Heat the oil -- you may need about a litre -- in a saucepan over a medium flame.

Form the chick pea mixture into balls or patties of whatever size you like. I went for eight patties. Roll them in flour.

Test the oil by dropping in a little piece of bread. If it sizzles, add the falafels -- I cooked them four at a time. You want them to take about five minutes to brown (so that they cook through), so adjust the flame accordingly. When they are ready, lift them from the oil with a slotted spoon on to paper towels. Then put them on to a plate in a very low oven while you cook the next batch.

We ate them with Greek yoghurt. Mine had minced garlic and chillis (fresh) stirred in.

Thursday, May 15, 2008

Aubergine, courgette and bean gratin

I made a version of this gratin the other night, but as a one-pot meal, including courgettes and dried beans as well.

Instead of cooking the courgettes (I had three small ones) separately, I thought: why not simply tip them into the tomato sauce and let them simmer for a few minutes? Then I could add the beans (I used alubia beans, from a jar), warm them too, and pour the whole mixture into a gratin dish. At the moment when I was adding the sliced courgettes, I saw the potential problem: vegetables do not soften in an acid environment. (Do not ever try to cook potatoes in tomato sauce -- unless they are cooked already, in which case they should retain their shape.) But I got away with it. The courgettes were slightly crunchy, but not unpleasantly so.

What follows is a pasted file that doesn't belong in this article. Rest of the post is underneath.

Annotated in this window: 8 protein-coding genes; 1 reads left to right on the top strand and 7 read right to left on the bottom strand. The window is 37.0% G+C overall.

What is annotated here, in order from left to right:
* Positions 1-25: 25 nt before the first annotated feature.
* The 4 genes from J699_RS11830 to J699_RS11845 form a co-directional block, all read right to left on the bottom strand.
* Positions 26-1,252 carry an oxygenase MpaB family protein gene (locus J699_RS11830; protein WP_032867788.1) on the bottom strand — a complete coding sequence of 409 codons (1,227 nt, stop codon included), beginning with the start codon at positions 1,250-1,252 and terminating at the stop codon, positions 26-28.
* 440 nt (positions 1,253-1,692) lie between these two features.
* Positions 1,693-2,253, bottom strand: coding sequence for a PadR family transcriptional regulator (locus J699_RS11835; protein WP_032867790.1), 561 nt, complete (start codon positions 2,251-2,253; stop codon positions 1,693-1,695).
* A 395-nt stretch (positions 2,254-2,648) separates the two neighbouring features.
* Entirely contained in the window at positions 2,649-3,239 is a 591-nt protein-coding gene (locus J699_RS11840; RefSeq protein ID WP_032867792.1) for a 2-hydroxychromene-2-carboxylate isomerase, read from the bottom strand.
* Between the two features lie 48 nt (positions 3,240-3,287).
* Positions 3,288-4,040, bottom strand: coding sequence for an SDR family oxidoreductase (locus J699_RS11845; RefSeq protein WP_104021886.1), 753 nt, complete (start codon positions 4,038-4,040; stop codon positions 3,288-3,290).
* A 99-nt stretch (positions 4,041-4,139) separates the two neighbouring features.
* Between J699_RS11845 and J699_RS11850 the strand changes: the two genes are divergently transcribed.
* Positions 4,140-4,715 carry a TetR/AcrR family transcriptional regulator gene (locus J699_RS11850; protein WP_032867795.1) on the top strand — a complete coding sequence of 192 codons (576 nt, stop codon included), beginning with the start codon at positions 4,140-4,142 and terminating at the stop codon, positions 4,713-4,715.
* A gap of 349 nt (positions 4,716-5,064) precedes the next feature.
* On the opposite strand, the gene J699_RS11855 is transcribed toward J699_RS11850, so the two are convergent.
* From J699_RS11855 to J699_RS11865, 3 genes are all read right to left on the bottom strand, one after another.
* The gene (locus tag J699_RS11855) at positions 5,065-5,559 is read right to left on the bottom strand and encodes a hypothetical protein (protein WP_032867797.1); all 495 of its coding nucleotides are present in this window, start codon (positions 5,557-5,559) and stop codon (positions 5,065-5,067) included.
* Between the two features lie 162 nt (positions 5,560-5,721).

I topped this mixture of tomato sauce, courgettes and beans with slices of aubergine, and poured my sauce on top of that.

Monday, May 12, 2008

Tardy Jersey Royals

My latest New Statesman column is about Jersey Royals -- which I have not tasted yet this year. My greengrocer says that they are still too expensive. The crop is down, as the Jersey Royal Company told me; I should guess that the supermarkets have taken a large share of it.

So we had some new potatoes from France: not bad, but definitely second best. I was not as clear as I might have been in the column when I wrote that I did not like to assemble the potatoes with lots of other ingredients; what I meant to say was that I did not like preparing them with ingredients that masked their flavour. Yesterday, we had a big mixed salad: potatoes; roast belly pork; roasted peppers; rocket; a few tomatoes. I made a vinaigrette with 1tbsp of vinegar, half a tsp of Dijon mustard, salt, pepper, 2tbsp of olive oil, 1tbsp of sesame oil, and 1dstsp of soy sauce.

Friday, May 09, 2008

Rocket and cheese salad

Greens are appearing in the vegetable box again. At last, I am doing something about the realisation that green salads are tedious, no matter how varied the leaves. They are fine with another, assertive ingredient -- particularly cheese, I think.